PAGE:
By Elisabeth Heimdal Wærsted
What will Acem look like in 50 years, on its 100-year anniversary? The year will be 2066. Just saying that number feels abstract, futuristic, and far far away. It raises another question: what will the world look like in 2066?
A historical perspective
My maternal grandfather was born in 1913. He bought and owned a car, but neither he nor my grandmother ever learned to drive it, and instead had their children drive them around occasionally. My own daughter might never have to learn how to drive a car, if self-driving cars replace the cars we have today. How such a change would impact our lives is impossible to say, and we can only rely on our imaginations. In 2066, or even sooner, we might be able to meditate in our cars on our way to and from work, or use a long drive to do a long meditation, if cars become comfortable enough. Or we might be able to hold a virtual meditation retreat where we don’t need to travel in order to meet. Further research might have made meditation even more mainstream than today – some workplaces might prefer to hire people who meditate.
A timeless technique
Faced with these unknown changes, I find comfort in thinking that our meditation technique is timeless. No matter how connected our world becomes, no person or thing can meditate for you. You have to do it yourself. Your meditation app may help you to find the motivation to do it, or make it possible to brag to other meditators about how often and much you meditate, but you have to sit down, close your eyes, and repeat the sound softly.
Technology is one thing, society at large is another. Personally, I feel it is even harder to imagine what the geopolitical world will look like in 2066, maybe because it is hard to zoom out from society’s continuous absorption with the latest breaking news. Will Europe become more divided? How will the refugee crisis be handled? What about climate change? These issues are complex and require a thorough, nuanced approach. Unfortunately, today, spreading misinformation is just as easy as – or maybe even easier than – spreading facts and trustworthy information. As a result, society could become even more polarized and more driven by fear and ignorance than it is today.
A technique fit for the future
What can Acem’s voice be in all of this? The meditative experience and the free mental attitude make it possible to transcend borders, as it paves the way for a more open, curious, and grounded mindset. Instead of approaching the world as warriors where we only defend our ideas and attack others, we can become scouts, less invested in being right, and more willing to adjust our opinions in order to make the right decisions. This does not mean that we are naïve, and we can fight when needed, but it does provide opportunities for questioning attitudes and habits that have their origin in culture and habit.
Our meditation technique is universal, independent of culture, religion, and political beliefs. However, while the technique is the same in all countries, the issues brought to the surface by meditation are influenced by our national and personal histories. In Germany, for instance, the war is a topic that transcends generations. How we recruit and teach is also culturally influenced. So even though Acem is an international organization with strong Scandinavian roots, it is at the same time highly local, embedded in communities of meditators, moderators, instructors, and initiators in more than 12 countries. This means that we both need to adapt to the local culture and to follow common paths.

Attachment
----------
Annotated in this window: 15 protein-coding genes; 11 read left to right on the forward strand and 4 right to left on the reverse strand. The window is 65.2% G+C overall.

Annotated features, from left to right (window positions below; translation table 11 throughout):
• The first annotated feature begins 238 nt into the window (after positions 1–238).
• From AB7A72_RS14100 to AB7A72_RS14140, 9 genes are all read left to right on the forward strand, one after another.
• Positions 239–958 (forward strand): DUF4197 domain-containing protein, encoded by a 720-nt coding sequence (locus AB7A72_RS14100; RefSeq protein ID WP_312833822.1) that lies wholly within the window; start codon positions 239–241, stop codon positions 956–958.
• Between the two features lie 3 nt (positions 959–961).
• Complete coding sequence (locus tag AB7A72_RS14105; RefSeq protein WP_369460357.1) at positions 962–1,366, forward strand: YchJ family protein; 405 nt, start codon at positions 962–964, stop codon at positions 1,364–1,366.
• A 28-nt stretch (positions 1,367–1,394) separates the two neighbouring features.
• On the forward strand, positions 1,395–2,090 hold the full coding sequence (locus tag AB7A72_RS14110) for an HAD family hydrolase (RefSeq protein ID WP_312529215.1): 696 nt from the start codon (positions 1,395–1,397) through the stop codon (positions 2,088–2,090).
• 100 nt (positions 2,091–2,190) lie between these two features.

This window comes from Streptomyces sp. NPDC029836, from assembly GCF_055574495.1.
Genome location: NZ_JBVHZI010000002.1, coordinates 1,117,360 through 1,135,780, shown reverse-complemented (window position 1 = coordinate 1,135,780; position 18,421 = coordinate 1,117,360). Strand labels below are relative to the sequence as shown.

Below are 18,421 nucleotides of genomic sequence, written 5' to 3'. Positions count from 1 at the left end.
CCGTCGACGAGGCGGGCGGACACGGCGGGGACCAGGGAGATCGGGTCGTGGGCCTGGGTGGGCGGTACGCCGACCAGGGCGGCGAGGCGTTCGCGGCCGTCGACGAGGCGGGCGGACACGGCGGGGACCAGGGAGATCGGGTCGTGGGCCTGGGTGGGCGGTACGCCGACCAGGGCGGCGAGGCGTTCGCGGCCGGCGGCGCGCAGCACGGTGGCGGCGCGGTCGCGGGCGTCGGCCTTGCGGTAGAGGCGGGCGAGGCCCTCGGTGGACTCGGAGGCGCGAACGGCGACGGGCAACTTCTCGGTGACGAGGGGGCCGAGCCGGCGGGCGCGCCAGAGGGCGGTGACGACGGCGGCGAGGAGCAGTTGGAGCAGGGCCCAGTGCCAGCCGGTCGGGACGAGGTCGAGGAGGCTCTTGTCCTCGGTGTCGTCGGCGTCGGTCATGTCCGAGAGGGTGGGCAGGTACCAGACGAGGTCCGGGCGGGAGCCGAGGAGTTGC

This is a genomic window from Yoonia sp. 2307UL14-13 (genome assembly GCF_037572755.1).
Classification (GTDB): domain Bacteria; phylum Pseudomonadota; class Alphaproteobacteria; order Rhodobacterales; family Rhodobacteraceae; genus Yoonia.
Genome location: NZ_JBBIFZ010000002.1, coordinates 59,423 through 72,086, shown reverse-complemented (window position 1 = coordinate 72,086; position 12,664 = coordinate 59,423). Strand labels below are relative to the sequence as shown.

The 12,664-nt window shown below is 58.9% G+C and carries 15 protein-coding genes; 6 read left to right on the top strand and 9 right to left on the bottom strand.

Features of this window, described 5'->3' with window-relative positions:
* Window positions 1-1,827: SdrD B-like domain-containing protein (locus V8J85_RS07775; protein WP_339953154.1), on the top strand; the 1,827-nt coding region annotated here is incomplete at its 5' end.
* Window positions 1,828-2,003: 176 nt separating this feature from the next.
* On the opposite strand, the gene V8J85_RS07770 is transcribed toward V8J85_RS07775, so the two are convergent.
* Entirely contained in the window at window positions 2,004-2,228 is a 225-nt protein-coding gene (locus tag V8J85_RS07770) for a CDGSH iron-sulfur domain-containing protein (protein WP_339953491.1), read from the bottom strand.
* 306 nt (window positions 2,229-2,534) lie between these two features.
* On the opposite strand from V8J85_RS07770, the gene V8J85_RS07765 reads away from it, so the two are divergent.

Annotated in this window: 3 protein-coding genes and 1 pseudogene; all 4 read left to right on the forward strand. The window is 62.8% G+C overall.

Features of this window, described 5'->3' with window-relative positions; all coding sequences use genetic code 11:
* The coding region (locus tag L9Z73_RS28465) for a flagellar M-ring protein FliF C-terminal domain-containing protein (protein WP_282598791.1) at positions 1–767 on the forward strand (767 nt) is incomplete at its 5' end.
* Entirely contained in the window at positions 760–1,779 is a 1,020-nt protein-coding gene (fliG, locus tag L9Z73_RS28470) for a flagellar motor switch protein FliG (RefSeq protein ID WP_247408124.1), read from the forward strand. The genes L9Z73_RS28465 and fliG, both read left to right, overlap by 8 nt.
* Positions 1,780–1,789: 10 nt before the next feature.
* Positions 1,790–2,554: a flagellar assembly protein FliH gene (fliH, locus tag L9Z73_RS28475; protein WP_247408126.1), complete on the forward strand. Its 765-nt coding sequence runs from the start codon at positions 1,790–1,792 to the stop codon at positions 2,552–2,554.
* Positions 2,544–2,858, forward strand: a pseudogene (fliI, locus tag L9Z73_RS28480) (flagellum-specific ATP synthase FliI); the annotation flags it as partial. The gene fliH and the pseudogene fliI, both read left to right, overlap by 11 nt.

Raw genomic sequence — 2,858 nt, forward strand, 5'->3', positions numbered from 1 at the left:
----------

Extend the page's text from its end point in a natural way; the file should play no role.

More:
Acem’s meditation technique is timeless and universal, and it gives modern people a real, much-needed break in everyday life. I believe it to be fit for the future.
Preparing for the next 50 years
As an organization, I believe we have prepared for the future, but like the rest of the Western world we are faced with a demographic challenge. The baby boomers are retiring, we enjoy a greater life expectancy, and we will have to work longer. We will have to do more with less, at least in terms of human resources.
Acem is built on voluntary work. An event like the World Retreat showed Acem as a well-oiled and fueled car. But if you look closer, it is a vintage car, even though quality-wise it is a Rolls Royce. Who will drive it in the future? Who will change the oil, polish it, and change the tires when winter comes? Acem is not and will never become a self-driving car.
I said earlier that no one can meditate for you. Similarly, in a certain sense, no one can make Acem live on for you. So ask not only what Acem can do for you, but what you can do for Acem. Acem’s vision is to bring people in contact with the potential for relaxation, recovery, and growth that resides within them. If you think this vision is worth spreading, you might think about what you can do that will make it possible to celebrate Acem’s 100-year anniversary in 2066. No task is too small. Recommend Acem to a colleague, friend, or family member. Initiate a dialogue about a meditation seminar at your workplace, bring a cake to the next long meditation, or become a volunteer. The future begins now, and it continues in the years ahead.
At this year’s graduation at the Swedish School of Textiles, the professor in fashion design said to his newly graduated students: “What you spend years creating, others could destroy overnight. Create anyway.” Fashion design seems far from meditation, but his words are good advice for Acem as well. We have spent 50 years developing and refining a meditation technique. This makes us strong, but with limited resources, we are also fragile.
Could the students who founded Acem in 1966, and all those involved in the organization in those early years, have imagined what Acem would be like at its 50th anniversary? We cannot know what the future will bring, but we have to create anyway.